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Wayne C. Isphording (1) and Maria E. Bundy (2)
(1) Department of Geology-Geography, University of South Alabama, Mobile, AL 36688
(2) Department of Geological Sciences, Louisiana State University,Baton Rouge, LA 70802
Geologists must often determine the degree to which a site is contaminated by heavy metals. Critical to this is an understanding that it is not the total quantity of a metal that determines toxicity but rather the bioavailable amount that is of concern. Soils near industrial and drilling sites may well contain elevated quantities of heavy metals. Standard practice is to perform a Toxicity Characteristic Leaching Procedure (TCLP) and if metals are found in excess of EPA limits, a "clean up" is mandated. Industries have spent millions of dollars treating such soils because they believe that there is no alternative action. The EPA will consider exceptions on a case-by-case basis and appeals procedures are available. To appeal, information must be supplied to show why an exception should be granted. The strongest argument is that quantities indicated by the TCLP do not reflect the amounts potentially releasable at a site or that the metals are in a"safe" form. The TCLP is a flawed procedure. The EPA is well aware that the TCLP does not always produce reliable results. Truly identifying the quantity of a metal that can be leached from a soil and rendered bioavailable requires tests to be performed under ambient site conditions. The TCLP extracts the metal at a pH of 4.93 (or 2.88). It is likely that conditions at the site are not at either of these pH's. Further, it is critical to know the manner by which the metal is held in the soil. A TCLP in no way identifies the amount of a metal held in organic, reduced, oxide, or structural phases. These strongly control actual bioavailability and toxicity. To determine this, selective ion site partitioning analyses are needed. It is this information that may then be useful (or critical) in an appeal process.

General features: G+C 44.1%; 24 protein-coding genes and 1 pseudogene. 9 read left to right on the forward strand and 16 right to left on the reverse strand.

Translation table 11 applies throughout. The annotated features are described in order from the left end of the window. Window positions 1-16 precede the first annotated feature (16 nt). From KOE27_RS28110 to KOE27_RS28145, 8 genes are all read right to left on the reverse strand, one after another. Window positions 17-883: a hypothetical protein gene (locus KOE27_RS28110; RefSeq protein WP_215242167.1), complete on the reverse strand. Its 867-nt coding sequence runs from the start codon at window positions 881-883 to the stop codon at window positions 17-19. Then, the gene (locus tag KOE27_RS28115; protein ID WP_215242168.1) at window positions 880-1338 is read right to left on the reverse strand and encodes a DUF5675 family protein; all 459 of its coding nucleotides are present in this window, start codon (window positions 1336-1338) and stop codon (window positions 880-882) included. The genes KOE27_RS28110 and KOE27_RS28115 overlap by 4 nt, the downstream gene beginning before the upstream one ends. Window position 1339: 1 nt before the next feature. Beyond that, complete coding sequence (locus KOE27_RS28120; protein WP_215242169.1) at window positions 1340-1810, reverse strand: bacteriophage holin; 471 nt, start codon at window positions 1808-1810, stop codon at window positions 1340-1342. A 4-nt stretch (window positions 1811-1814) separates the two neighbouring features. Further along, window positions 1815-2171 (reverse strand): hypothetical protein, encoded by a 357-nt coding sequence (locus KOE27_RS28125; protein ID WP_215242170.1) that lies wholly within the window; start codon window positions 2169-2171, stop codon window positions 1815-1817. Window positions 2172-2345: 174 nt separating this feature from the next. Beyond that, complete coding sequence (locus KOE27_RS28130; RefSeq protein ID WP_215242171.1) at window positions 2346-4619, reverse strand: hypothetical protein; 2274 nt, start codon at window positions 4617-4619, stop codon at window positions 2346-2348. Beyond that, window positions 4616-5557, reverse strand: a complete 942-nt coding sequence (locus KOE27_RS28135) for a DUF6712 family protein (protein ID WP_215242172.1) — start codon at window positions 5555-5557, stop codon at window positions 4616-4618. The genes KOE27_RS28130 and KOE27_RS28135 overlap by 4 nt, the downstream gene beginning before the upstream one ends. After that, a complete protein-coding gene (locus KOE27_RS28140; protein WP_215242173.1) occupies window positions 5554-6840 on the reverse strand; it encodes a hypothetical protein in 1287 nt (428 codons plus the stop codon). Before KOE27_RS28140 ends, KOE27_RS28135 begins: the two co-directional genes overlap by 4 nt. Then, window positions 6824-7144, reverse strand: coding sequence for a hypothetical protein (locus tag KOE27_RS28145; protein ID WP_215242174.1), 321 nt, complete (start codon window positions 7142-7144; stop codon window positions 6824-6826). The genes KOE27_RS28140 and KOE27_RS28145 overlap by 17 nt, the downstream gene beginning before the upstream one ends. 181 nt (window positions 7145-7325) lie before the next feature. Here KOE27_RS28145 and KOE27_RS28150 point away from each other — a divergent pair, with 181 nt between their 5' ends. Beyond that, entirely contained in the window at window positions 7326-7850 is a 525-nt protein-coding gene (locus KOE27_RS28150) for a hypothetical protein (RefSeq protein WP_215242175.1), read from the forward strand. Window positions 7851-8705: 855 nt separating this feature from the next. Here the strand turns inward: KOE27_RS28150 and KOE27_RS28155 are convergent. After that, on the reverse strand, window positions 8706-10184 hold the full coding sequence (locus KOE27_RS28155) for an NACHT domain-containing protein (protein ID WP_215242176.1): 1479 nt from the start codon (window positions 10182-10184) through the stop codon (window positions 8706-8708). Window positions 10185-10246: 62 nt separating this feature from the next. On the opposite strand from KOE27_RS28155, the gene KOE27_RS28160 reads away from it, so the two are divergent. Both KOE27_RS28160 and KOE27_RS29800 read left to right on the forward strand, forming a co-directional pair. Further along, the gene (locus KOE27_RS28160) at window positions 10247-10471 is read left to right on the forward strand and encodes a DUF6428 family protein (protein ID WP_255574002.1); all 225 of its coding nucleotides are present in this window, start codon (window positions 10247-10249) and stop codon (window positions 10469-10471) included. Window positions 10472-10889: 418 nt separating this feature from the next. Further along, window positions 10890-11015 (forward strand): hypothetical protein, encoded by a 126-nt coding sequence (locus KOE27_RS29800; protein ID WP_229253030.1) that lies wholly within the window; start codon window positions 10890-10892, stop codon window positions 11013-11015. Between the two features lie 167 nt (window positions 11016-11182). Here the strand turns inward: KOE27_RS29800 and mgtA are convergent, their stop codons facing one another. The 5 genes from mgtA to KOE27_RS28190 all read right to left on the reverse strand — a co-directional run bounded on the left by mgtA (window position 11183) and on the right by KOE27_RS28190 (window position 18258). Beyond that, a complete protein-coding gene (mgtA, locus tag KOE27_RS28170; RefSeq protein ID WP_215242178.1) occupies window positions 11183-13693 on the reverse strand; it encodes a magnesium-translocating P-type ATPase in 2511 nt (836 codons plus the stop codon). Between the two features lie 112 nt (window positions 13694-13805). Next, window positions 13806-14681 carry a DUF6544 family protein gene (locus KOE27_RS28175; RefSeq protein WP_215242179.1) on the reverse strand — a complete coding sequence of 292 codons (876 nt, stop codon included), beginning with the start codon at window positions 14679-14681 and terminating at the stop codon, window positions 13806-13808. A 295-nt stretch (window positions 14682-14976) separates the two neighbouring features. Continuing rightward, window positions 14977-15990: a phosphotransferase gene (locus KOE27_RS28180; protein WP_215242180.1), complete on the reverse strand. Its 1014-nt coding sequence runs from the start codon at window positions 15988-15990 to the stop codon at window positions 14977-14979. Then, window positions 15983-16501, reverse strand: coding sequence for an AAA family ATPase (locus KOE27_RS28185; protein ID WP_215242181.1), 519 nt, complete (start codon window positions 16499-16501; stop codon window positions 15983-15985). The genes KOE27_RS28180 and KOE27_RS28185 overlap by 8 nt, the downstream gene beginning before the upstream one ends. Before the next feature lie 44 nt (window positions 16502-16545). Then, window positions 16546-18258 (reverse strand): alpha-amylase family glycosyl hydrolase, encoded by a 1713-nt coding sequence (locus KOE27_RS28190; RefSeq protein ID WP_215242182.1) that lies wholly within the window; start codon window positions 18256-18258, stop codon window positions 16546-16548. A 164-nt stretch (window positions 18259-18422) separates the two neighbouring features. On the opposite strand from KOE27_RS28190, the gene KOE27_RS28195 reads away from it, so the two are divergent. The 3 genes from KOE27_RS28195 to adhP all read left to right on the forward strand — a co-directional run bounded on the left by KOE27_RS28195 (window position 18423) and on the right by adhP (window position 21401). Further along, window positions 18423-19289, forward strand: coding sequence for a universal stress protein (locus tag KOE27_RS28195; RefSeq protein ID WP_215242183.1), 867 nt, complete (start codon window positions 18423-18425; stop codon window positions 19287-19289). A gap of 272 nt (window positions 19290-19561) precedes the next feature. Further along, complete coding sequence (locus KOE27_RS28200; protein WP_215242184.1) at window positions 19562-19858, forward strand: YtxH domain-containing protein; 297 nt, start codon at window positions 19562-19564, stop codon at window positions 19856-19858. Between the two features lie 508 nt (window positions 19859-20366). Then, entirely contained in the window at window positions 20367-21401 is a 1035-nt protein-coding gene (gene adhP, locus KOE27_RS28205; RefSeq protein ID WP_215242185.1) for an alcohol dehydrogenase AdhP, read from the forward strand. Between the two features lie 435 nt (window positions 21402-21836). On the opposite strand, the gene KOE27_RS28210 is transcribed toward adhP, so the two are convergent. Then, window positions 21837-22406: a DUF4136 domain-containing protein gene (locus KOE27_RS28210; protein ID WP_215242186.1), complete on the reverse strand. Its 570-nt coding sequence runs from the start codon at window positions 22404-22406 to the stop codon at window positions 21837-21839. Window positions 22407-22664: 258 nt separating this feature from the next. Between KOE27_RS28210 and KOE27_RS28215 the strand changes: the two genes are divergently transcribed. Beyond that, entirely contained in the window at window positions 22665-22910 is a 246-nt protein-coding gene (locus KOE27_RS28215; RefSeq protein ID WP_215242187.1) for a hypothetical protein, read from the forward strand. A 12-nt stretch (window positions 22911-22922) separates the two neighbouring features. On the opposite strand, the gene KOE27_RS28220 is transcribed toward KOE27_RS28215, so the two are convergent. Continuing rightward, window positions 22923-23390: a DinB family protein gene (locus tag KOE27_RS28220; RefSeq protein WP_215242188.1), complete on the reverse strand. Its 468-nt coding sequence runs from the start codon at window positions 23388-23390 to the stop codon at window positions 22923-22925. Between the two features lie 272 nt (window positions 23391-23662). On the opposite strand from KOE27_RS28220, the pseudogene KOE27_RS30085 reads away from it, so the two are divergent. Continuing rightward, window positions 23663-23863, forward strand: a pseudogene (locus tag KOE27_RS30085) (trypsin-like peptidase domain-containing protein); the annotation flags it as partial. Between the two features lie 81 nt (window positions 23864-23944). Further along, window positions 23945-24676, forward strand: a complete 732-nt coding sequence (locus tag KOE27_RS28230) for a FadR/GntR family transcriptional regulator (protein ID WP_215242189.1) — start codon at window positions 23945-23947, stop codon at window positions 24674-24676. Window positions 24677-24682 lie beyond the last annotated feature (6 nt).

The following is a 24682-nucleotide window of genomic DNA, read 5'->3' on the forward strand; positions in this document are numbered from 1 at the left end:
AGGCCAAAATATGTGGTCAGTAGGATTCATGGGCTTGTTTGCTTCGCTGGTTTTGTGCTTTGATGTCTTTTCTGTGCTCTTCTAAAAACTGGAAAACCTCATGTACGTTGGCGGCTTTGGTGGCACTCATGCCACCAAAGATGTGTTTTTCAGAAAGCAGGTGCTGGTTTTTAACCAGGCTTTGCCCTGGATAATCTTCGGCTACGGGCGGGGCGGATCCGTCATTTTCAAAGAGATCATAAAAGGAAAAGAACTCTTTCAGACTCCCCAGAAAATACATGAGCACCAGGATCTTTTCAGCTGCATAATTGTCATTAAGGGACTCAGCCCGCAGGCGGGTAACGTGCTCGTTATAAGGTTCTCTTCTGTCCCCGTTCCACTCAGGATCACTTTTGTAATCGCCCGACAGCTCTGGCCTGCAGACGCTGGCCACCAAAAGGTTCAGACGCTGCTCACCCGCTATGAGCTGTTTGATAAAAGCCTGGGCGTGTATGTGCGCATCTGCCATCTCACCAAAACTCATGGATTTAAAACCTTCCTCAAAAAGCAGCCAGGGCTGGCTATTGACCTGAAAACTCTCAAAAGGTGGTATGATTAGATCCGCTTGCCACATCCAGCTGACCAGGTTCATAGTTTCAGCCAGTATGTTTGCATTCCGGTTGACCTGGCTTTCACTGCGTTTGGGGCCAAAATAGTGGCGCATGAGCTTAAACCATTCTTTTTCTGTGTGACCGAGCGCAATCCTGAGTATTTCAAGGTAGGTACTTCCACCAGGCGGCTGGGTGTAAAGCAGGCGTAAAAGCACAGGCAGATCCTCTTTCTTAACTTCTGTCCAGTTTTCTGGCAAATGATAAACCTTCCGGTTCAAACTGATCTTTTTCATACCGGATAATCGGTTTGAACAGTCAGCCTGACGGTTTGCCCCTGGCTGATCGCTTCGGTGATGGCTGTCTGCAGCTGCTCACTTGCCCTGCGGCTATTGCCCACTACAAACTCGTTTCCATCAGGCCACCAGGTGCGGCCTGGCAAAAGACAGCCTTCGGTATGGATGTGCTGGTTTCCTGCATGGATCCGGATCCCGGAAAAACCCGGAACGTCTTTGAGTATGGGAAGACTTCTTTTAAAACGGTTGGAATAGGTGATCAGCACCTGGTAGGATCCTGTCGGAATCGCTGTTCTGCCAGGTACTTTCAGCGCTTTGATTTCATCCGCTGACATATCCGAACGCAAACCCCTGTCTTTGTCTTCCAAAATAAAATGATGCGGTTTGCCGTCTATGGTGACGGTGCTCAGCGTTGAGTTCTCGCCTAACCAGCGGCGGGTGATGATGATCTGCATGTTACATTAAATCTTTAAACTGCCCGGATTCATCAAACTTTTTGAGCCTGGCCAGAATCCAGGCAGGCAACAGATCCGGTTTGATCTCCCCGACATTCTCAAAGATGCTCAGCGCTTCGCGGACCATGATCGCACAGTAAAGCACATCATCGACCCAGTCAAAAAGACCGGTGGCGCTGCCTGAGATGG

Three examples are given where strict adherence to clean up operations based upon TCLP results would have been inappropriate and would have incorrectly addressed actual environmental problems at the sites. These include bottom sediments proximal to an oil-drilling operation near the mouth of Mobile Bay, Alabama, a reservoir in Alabama surrounded by abandoned coal mine dumps, and a wetland area adjacent to a refinery in Louisiana.
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